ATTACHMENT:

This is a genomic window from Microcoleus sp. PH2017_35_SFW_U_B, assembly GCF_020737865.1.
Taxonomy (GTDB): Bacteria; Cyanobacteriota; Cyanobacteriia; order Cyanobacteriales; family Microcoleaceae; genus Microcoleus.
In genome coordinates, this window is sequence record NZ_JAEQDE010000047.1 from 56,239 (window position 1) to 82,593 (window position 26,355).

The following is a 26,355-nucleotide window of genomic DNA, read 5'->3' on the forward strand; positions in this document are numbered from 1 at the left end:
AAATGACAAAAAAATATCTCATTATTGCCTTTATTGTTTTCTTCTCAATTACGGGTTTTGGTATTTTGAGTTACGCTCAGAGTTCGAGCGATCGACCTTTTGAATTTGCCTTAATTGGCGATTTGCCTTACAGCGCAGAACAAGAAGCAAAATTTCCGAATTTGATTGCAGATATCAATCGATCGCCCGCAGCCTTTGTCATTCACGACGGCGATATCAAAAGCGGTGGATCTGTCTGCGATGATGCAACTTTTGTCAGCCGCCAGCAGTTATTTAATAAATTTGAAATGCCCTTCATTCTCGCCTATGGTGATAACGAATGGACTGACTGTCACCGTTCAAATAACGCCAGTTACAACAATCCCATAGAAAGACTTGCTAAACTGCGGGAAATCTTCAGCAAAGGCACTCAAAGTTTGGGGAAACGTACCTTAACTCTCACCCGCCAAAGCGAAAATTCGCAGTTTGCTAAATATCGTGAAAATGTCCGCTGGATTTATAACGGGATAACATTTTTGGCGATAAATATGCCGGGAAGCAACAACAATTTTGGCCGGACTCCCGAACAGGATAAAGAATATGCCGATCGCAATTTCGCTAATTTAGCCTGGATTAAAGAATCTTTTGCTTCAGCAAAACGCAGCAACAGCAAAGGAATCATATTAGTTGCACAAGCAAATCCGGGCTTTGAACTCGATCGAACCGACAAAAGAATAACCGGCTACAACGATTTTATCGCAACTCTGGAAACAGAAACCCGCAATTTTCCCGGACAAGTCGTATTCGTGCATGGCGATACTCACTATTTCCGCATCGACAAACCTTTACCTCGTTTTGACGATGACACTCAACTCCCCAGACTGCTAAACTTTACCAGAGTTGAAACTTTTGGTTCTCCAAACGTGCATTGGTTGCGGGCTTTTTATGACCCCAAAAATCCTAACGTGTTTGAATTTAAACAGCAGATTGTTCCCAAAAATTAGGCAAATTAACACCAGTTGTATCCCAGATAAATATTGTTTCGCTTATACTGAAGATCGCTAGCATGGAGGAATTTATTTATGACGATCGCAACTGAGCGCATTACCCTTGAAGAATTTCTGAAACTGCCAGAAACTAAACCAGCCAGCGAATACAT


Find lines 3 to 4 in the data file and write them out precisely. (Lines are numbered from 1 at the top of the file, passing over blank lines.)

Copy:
In genome coordinates, this window is sequence record NZ_JAEQDE010000047.1 from 56,239 (window position 1) to 82,593 (window position 26,355).

The following is a 26,355-nucleotide window of genomic DNA, read 5'->3' on the forward strand; positions in this document are numbered from 1 at the left end: